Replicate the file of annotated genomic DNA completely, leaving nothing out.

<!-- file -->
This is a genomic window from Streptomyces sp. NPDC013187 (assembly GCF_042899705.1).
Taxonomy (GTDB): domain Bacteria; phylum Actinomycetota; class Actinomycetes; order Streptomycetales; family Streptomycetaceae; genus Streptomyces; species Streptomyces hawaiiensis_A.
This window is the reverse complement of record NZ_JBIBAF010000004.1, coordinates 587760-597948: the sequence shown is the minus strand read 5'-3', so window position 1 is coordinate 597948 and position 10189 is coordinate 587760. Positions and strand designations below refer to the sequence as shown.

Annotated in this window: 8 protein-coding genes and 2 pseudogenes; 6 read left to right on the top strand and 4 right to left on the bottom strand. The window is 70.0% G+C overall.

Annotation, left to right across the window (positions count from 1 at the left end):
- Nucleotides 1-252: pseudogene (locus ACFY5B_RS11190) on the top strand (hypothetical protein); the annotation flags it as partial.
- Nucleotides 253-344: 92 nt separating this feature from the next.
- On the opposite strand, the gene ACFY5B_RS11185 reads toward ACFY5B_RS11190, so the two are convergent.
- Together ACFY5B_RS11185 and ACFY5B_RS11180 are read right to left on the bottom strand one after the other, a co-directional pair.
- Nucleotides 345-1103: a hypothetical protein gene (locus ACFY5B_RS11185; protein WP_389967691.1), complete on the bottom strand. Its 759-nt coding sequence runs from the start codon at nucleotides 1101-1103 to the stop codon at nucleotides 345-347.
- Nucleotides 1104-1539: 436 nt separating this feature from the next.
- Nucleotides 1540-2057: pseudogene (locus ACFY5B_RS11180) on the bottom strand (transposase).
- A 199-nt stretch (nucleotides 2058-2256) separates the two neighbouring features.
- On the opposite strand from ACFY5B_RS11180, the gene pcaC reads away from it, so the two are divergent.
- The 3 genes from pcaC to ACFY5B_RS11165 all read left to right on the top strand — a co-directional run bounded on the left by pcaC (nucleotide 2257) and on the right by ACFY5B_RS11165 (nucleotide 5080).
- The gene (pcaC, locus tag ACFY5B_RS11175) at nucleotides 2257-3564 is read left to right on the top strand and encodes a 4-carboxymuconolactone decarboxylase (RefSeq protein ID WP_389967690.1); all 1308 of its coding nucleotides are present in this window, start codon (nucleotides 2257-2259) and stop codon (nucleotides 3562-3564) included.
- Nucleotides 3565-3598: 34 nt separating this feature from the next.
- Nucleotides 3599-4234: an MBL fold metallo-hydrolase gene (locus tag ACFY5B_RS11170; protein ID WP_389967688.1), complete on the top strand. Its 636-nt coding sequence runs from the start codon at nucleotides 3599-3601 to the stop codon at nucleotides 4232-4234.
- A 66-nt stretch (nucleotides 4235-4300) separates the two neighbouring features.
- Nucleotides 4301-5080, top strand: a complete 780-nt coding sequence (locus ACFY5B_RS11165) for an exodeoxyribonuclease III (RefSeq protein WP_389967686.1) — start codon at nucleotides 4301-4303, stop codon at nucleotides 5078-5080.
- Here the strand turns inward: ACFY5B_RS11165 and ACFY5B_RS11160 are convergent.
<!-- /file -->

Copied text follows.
This is a genomic window from Streptomyces sp. NPDC013187 (assembly GCF_042899705.1).
Taxonomy (GTDB): domain Bacteria; phylum Actinomycetota; class Actinomycetes; order Streptomycetales; family Streptomycetaceae; genus Streptomyces; species Streptomyces hawaiiensis_A.
This window is the reverse complement of record NZ_JBIBAF010000004.1, coordinates 587760-597948: the sequence shown is the minus strand read 5'-3', so window position 1 is coordinate 597948 and position 10189 is coordinate 587760. Positions and strand designations below refer to the sequence as shown.

Annotated in this window: 8 protein-coding genes and 2 pseudogenes; 6 read left to right on the top strand and 4 right to left on the bottom strand. The window is 70.0% G+C overall.

Annotation, left to right across the window (positions count from 1 at the left end):
- Nucleotides 1-252: pseudogene (locus ACFY5B_RS11190) on the top strand (hypothetical protein); the annotation flags it as partial.
- Nucleotides 253-344: 92 nt separating this feature from the next.
- On the opposite strand, the gene ACFY5B_RS11185 reads toward ACFY5B_RS11190, so the two are convergent.
- Together ACFY5B_RS11185 and ACFY5B_RS11180 are read right to left on the bottom strand one after the other, a co-directional pair.
- Nucleotides 345-1103: a hypothetical protein gene (locus ACFY5B_RS11185; protein WP_389967691.1), complete on the bottom strand. Its 759-nt coding sequence runs from the start codon at nucleotides 1101-1103 to the stop codon at nucleotides 345-347.
- Nucleotides 1104-1539: 436 nt separating this feature from the next.
- Nucleotides 1540-2057: pseudogene (locus ACFY5B_RS11180) on the bottom strand (transposase).
- A 199-nt stretch (nucleotides 2058-2256) separates the two neighbouring features.
- On the opposite strand from ACFY5B_RS11180, the gene pcaC reads away from it, so the two are divergent.
- The 3 genes from pcaC to ACFY5B_RS11165 all read left to right on the top strand — a co-directional run bounded on the left by pcaC (nucleotide 2257) and on the right by ACFY5B_RS11165 (nucleotide 5080).
- The gene (pcaC, locus tag ACFY5B_RS11175) at nucleotides 2257-3564 is read left to right on the top strand and encodes a 4-carboxymuconolactone decarboxylase (RefSeq protein ID WP_389967690.1); all 1308 of its coding nucleotides are present in this window, start codon (nucleotides 2257-2259) and stop codon (nucleotides 3562-3564) included.
- Nucleotides 3565-3598: 34 nt separating this feature from the next.
- Nucleotides 3599-4234: an MBL fold metallo-hydrolase gene (locus tag ACFY5B_RS11170; protein ID WP_389967688.1), complete on the top strand. Its 636-nt coding sequence runs from the start codon at nucleotides 3599-3601 to the stop codon at nucleotides 4232-4234.
- A 66-nt stretch (nucleotides 4235-4300) separates the two neighbouring features.
- Nucleotides 4301-5080, top strand: a complete 780-nt coding sequence (locus ACFY5B_RS11165) for an exodeoxyribonuclease III (RefSeq protein WP_389967686.1) — start codon at nucleotides 4301-4303, stop codon at nucleotides 5078-5080.
- Here the strand turns inward: ACFY5B_RS11165 and ACFY5B_RS11160 are convergent.